Tree's wood is highly prized, causing illicit harvesting
Saturday, February 16, 2019
Although we’ve had some warm weather, it's still winter. But as a tease, paper-whites are opening up in the yard, and red maples are already showing their bright flowers. Fragrant Daphnes and a few withering winter-sweets are scattered around the neighborhood, and this afternoon we had a brilliant yellow crocus near the bird-bath. Here and there, the swelling bud of a daffodil.
This is about the time I start getting serious cabin-fever, and longing for the spring, which is still a good six or seven weeks off, I guess. Meanwhile, there's plenty of interesting botany. For instance, our taxonomy class is still studying winter twigs. You might not think that twigs are interesting, until you settle down and start examining them closely.
This is the twig of an eastern North American deciduous tree. It occurs naturally from southern Ontario west to Iowa, and then broadly distributed all the way to northern Florida, preferring rich woods and floodplains. The buds of the twig are a bit odd, in being "naked," or without prominent scales. The buds themselves are somewhat velvety and gray, equipped with lots of soft hairs.
Leaf scars, indicating where last year's leaf was attached to the twig, are three-lobed. Perhaps the most significant thing about this twig is that its inner pith, right in the middle, and revealed with a sharp knife (be careful!), is what we call "chambered," with a series of disk-like, spongy segments separated by discrete air chambers.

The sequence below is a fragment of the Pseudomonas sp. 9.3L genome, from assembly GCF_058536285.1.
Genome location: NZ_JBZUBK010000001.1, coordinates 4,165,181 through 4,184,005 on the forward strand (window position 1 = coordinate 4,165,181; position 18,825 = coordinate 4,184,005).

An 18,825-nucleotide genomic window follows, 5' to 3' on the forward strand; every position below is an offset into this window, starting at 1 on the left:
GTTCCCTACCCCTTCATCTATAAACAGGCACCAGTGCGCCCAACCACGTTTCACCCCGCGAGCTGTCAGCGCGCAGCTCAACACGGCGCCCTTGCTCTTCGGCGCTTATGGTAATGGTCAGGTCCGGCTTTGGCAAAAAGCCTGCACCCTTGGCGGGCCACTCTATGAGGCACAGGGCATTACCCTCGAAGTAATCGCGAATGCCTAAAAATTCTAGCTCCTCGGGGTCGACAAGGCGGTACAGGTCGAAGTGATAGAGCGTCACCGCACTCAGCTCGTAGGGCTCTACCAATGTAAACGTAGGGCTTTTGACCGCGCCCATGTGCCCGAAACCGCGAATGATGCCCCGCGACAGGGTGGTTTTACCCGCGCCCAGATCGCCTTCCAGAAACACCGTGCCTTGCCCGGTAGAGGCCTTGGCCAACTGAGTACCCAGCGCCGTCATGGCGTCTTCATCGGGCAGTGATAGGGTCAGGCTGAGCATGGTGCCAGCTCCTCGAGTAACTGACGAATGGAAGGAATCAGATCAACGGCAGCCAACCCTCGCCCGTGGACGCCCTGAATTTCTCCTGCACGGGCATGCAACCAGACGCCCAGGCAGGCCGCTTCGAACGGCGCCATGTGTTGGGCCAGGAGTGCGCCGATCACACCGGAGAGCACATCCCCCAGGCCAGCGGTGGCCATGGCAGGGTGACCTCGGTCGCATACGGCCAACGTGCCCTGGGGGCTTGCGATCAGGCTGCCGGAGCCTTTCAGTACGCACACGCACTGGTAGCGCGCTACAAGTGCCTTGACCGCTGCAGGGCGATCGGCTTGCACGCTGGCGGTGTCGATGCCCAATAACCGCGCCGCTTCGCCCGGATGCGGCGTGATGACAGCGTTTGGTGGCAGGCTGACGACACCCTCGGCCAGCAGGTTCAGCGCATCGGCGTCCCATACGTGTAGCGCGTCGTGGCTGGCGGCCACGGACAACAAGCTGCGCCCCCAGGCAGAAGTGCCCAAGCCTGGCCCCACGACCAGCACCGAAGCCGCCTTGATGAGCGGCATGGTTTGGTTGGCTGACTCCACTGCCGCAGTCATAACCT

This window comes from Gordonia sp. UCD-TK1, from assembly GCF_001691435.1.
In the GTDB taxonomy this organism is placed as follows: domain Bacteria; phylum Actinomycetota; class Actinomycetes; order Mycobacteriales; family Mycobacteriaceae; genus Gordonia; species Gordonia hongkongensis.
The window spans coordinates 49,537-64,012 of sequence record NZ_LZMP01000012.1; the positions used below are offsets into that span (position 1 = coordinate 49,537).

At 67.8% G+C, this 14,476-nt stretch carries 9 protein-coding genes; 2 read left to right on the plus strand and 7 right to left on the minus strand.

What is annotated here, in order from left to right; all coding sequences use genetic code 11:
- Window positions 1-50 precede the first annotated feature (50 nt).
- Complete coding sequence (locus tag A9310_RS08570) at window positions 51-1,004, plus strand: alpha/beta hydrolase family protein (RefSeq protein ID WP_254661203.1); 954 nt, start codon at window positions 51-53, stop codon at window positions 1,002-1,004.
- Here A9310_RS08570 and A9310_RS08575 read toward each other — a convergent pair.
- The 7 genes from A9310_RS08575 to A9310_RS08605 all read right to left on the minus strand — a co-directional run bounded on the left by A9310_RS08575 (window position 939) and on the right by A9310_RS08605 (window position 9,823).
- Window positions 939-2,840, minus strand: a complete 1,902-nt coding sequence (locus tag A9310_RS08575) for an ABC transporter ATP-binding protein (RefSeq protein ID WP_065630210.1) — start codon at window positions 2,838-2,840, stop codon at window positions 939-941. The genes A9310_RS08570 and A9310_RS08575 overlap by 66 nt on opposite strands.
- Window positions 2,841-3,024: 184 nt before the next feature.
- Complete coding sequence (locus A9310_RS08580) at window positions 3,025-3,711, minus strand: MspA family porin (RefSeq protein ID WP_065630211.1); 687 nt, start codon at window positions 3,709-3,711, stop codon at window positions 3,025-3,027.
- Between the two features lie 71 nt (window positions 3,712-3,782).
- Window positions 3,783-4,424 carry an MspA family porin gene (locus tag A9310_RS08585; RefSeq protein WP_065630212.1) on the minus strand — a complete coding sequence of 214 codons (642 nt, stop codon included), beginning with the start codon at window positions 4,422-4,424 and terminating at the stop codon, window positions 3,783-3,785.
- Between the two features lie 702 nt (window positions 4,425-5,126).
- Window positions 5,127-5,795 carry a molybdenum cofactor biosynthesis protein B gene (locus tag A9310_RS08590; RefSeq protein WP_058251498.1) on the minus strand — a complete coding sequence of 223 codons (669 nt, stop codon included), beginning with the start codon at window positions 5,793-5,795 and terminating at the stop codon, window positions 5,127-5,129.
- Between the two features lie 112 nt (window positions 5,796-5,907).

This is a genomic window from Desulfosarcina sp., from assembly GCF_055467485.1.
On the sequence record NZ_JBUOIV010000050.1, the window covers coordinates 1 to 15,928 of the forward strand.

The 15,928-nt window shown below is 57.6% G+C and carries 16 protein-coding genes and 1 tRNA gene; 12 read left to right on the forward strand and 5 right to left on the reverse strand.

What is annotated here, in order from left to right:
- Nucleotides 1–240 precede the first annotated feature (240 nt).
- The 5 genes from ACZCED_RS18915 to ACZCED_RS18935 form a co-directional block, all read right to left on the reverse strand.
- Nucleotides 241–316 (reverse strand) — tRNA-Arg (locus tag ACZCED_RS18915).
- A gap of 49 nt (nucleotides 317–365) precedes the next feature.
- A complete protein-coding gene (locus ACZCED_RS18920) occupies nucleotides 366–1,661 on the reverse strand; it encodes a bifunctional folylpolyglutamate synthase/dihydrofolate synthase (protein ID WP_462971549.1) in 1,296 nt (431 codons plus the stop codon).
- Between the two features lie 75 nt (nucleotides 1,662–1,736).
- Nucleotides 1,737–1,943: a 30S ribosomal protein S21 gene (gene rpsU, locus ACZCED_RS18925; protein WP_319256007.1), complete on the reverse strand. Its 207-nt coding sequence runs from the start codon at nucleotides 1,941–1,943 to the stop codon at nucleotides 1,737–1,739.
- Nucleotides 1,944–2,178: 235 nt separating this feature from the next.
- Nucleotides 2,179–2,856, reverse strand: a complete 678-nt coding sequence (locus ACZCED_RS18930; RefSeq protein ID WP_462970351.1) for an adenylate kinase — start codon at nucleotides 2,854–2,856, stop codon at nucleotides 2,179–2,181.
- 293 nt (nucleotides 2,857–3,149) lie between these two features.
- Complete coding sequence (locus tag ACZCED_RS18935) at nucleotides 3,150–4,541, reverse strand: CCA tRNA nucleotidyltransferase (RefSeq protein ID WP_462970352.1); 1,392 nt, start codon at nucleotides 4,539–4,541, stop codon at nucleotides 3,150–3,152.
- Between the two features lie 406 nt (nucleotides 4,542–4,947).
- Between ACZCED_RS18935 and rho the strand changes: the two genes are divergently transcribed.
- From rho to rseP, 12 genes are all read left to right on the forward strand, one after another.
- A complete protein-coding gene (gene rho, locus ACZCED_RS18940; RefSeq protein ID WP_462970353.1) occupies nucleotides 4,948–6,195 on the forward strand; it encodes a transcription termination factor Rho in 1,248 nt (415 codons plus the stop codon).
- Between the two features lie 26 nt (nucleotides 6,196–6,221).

Otherwise, this is an easily identified tree. It has roughly checkered, dark bark. The trees are highly prized for their beautifully-grained wood, which is a somewhat "classic" source of fine veneer, cabinetry, and gunstocks, and which darkens somewhat as it ages.
The wood is so highly prized that there have been instances of illicit harvest, or "tree rustling," for it. The tree's foliage is strongly and pleasantly aromatic, and each leaf is compound, with 12-20 or so tear-shaped leaflets along the central, elongated midrib. Male flowers occur in elongated, scaly catkins in the spring, while the tiny female flowers occur in small clusters. Each developing fruit swells into a lemon-sized, nut-like structure, surrounded by a thick husk.
By the middle of the summer, the fruit may be up to 3" in diameter, with a hard, lime-green skin. The skin of the developing fruit is fragrant, yielding a marvelous lemony-spicy fragrance when scratched. By late autumn, the fruits will turn dark, nearly black, and then fall. Go ahead and gather a basketful … there is a delicious kernel inside, but available only after getting through the husk. Put your gloves on to do this, as the husk is capable of dark stains. The kernel resides within a hard shell, but that can be cracked open, and then the sweet, nutritious meat can be picked out.
(Answer: "Black walnut," Juglans nigra)
John Nelson is the curator of the A. C. Moore Herbarium at the University of South Carolina, in the Department of Biological Sciences, Columbia SC 29208. As a public service, the Herbarium offers free plant identifications. For more information, visit www.herbarium.org or call 803-777-8196, or email firstname.lastname@example.org.